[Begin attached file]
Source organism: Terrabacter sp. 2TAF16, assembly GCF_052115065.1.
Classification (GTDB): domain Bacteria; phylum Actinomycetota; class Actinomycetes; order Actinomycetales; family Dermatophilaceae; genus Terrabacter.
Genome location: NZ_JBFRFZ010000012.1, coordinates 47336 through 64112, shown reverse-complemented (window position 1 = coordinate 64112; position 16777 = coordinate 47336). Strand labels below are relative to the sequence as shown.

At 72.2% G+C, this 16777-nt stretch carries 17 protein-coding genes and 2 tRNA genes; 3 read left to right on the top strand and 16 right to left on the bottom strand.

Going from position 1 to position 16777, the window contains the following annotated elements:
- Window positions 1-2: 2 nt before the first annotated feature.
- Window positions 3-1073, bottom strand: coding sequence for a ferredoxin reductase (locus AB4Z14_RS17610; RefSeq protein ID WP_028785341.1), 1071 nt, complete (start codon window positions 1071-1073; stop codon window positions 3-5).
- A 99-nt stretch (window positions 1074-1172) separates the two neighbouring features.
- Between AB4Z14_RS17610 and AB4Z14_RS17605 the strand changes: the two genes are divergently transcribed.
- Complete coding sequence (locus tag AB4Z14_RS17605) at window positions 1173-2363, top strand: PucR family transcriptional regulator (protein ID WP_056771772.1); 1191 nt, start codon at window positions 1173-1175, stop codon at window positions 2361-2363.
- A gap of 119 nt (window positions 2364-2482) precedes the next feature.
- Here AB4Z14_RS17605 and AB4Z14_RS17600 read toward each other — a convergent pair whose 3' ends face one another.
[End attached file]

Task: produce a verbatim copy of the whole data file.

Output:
Source organism: Terrabacter sp. 2TAF16, assembly GCF_052115065.1.
Classification (GTDB): domain Bacteria; phylum Actinomycetota; class Actinomycetes; order Actinomycetales; family Dermatophilaceae; genus Terrabacter.
Genome location: NZ_JBFRFZ010000012.1, coordinates 47336 through 64112, shown reverse-complemented (window position 1 = coordinate 64112; position 16777 = coordinate 47336). Strand labels below are relative to the sequence as shown.

At 72.2% G+C, this 16777-nt stretch carries 17 protein-coding genes and 2 tRNA genes; 3 read left to right on the top strand and 16 right to left on the bottom strand.

Going from position 1 to position 16777, the window contains the following annotated elements:
- Window positions 1-2: 2 nt before the first annotated feature.
- Window positions 3-1073, bottom strand: coding sequence for a ferredoxin reductase (locus AB4Z14_RS17610; RefSeq protein ID WP_028785341.1), 1071 nt, complete (start codon window positions 1071-1073; stop codon window positions 3-5).
- A 99-nt stretch (window positions 1074-1172) separates the two neighbouring features.
- Between AB4Z14_RS17610 and AB4Z14_RS17605 the strand changes: the two genes are divergently transcribed.
- Complete coding sequence (locus tag AB4Z14_RS17605) at window positions 1173-2363, top strand: PucR family transcriptional regulator (protein ID WP_056771772.1); 1191 nt, start codon at window positions 1173-1175, stop codon at window positions 2361-2363.
- A gap of 119 nt (window positions 2364-2482) precedes the next feature.
- Here AB4Z14_RS17605 and AB4Z14_RS17600 read toward each other — a convergent pair whose 3' ends face one another.